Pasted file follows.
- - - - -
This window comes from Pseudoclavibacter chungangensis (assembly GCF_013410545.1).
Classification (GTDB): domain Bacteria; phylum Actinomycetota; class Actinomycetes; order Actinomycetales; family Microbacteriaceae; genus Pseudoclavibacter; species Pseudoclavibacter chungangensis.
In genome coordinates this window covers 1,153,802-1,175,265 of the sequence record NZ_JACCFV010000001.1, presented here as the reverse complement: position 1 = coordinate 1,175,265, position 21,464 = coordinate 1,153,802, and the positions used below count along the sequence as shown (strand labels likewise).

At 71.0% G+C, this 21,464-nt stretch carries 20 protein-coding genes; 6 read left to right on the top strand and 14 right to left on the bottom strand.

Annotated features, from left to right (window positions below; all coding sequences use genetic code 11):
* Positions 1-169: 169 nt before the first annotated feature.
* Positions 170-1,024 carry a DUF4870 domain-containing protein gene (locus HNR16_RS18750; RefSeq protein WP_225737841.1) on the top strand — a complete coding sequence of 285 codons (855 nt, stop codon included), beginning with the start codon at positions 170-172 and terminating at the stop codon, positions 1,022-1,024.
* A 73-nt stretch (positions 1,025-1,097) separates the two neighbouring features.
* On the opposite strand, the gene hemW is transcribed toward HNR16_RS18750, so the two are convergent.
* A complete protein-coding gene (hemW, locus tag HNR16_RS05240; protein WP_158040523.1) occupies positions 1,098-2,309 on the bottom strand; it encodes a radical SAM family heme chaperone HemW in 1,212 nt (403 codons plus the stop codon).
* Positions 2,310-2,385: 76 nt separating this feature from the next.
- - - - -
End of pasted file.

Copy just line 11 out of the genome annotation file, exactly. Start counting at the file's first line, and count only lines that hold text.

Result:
* Positions 2,310-2,385: 76 nt separating this feature from the next.